Some of them were armed only with wire cutters. However, if they were not members or quasi members of any military or police force, they were still civilians. This may or may not be true of the 14-year-old girl who was killed while trying to cut through the fence with her wire cutters. On the other hand, the medic who treated Dr. Loubani when he was shot in the legs and himself was killed by an Israeli sniper even though wearing a medical jacket, was most likely a non-civilian since Musa Abuhassanin, aka Musa Jabr Abu Hasanin, was a known Hamas militant. In any case, it seems that about 80% of those killed were militants so the questions concerning the others killed requires an assessment under the Fourth Geneva Convention.

Note the definition is of civilians, not unarmed non-combatants. (Imams may be unarmed, but if they belong to a military organization, though non-combatants, they are not civilians who enjoy protection under the Fourth Geneva Convention.) A civilian is, “a person who is not a member of the military, police or firefighting force.”

On 31 March 2018, Amnesty International denounced Israel’s “violent suppression” of unarmed Land Day protests, stating: “Having consistently ignored the human rights of Palestinian refugees for 70 years, Israel must at least hear their demands and allow peaceful demonstrations and protests to take place.” But Israel did. The camps 500-700 metres from the fence were not normally attacked, though on some days tear gas drifted into them because of the prevailing winds. One tear gas attack directly on a demonstration seemed to be an aberration. The peaceful demonstrations continued every day over a six-week period. Live ammunition was overwhelmingly used against those who tried to breach the fence and some stone throwers and fiery kite fliers.

Yet Amnesty called for “independent and effective investigations to be launched immediately into reports that Israeli soldiers have unlawfully used firearms against unarmed protesters.” Did Israel or did it not? It may have in some cases. My review of the evidence indicates that Israel generally did not use live ammunition against those defined as civilians.  The problem is that Amnesty International first makes the judgement and then calls for an inquiry into what it claims are facts.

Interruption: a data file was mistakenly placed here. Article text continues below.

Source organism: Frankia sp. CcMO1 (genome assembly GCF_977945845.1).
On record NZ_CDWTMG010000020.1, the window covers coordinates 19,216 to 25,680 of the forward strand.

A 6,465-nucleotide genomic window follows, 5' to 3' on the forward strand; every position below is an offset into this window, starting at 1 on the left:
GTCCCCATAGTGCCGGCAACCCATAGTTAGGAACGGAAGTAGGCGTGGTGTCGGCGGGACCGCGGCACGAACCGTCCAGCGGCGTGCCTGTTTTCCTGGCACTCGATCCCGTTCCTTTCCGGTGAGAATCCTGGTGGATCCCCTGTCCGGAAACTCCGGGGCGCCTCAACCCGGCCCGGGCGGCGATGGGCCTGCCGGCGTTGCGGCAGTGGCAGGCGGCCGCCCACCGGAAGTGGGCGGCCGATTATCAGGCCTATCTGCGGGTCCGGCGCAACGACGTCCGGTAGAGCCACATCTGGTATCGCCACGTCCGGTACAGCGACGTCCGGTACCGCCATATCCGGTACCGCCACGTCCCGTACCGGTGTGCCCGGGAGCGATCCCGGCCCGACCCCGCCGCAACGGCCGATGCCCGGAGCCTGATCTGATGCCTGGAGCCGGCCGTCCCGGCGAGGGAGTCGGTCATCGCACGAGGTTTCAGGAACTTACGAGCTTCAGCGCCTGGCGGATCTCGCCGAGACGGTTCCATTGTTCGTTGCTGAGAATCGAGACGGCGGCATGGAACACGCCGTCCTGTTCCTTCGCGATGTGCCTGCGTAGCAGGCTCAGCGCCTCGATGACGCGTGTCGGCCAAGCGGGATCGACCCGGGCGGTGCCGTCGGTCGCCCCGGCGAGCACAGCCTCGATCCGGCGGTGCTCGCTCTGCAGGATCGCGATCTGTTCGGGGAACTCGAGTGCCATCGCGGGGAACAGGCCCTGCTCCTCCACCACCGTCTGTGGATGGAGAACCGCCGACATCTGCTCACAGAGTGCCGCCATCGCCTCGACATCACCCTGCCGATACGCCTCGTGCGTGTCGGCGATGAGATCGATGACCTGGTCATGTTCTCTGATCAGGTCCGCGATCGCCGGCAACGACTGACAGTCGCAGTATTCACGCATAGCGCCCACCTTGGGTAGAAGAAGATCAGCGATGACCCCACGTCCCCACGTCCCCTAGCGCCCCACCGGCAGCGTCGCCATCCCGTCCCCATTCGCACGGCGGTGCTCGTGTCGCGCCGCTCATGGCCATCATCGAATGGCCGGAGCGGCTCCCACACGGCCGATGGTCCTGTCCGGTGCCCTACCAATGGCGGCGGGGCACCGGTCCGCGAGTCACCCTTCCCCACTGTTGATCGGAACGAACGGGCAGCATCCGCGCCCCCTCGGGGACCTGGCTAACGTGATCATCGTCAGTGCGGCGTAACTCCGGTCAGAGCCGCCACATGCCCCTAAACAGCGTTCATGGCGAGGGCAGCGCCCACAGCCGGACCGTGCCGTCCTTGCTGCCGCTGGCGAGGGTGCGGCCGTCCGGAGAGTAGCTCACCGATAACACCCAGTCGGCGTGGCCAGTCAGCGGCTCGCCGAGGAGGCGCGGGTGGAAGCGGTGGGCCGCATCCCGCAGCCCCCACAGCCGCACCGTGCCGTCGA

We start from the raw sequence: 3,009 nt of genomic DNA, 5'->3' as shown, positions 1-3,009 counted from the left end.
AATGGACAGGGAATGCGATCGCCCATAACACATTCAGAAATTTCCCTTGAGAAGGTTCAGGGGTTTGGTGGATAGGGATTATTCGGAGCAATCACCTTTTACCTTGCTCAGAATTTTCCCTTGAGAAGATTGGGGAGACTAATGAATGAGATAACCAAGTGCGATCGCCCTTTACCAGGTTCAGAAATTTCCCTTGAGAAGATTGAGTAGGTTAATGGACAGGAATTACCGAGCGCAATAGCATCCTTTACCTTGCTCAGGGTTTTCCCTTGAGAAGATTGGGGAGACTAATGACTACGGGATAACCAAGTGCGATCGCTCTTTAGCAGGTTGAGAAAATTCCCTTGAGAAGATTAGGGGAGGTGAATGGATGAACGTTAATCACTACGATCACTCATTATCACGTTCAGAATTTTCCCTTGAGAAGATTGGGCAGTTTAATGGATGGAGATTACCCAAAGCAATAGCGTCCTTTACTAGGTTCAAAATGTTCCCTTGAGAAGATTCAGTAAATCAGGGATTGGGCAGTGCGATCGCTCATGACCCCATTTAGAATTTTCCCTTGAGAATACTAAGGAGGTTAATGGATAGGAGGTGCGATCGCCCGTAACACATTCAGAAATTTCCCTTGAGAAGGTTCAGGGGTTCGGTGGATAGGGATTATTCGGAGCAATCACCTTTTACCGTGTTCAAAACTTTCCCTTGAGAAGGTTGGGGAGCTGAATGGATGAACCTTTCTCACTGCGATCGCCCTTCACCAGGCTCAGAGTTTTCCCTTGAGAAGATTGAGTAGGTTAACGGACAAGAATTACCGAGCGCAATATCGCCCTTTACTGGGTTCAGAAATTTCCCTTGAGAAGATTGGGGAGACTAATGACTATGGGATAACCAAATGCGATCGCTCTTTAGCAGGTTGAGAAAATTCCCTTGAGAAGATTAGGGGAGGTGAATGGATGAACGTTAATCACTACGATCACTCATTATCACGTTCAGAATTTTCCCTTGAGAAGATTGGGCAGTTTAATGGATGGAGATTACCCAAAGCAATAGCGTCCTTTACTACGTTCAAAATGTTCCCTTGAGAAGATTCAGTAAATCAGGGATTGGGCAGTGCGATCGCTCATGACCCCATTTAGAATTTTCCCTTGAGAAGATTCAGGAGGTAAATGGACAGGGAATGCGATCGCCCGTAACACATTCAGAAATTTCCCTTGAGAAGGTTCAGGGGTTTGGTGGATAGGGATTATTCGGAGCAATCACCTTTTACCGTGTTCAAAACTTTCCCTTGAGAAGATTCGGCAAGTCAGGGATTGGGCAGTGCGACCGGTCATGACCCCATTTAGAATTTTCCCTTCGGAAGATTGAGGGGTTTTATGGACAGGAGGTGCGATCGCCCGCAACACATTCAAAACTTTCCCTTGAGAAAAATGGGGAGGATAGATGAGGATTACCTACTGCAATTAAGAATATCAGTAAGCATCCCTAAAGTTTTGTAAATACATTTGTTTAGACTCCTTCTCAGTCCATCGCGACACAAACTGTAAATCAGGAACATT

Unfortunately, to some degree, Prime Minister Justin Trudeau did the same thing. Prior to Prime Minister Justin Trudeau’s statement criticizing Israel for its use of excessive force, proponents of the Palestinian cause had claimed that Canada flouted the Fourth Geneva Convention under Article 1 by not ensuring respect for the Convention because Canada allegedly failed to take any concrete action opposing Israel’s violations of the Fourth Geneva Convention.

There has been no equivalent international support for Shurat HaDin’s request that the Prosecutor of the International Criminal Court investigate the Hamas leadership and, in particular, the deliberate targeting of Israeli civilian farms and towns. Further, very little criticism from the international media is leveled against organizations like the Palestinian Center for Human Rights (PCHR) which in the same paragraphs claims Israel uses excessive force against Palestinian peaceful demonstrators while it depicts Palestinians “swarming” to the border to break through the border fence.

The response to the Great March of Return is depicted as “suppression” by Israel and unsubstantiated claims are repeatedly made that Israeli IDF forces deliberately target peaceful demonstrators. The proof: the number of casualties characterized as “unjustified” and the result of the deliberate targeting of civilians. The demonstrations are repeatedly referred to as “fully peaceful” and Israeli responses as “fallacious incitement.”

PCHR reiterated its call “upon the High Contracting Parties to the 1949 Fourth Geneva Convention to fulfill their obligations under Article 1; i.e., to respect and ensure respect for the Convention in all circumstances and their obligations under Article 146 to prosecute persons alleged to commit grave breaches of the Fourth Geneva Convention.” To understand the core of the external human rights conflict we will move in the next blog to the analysis of the Fourth Geneva Convention.

With the help of Alex Zisman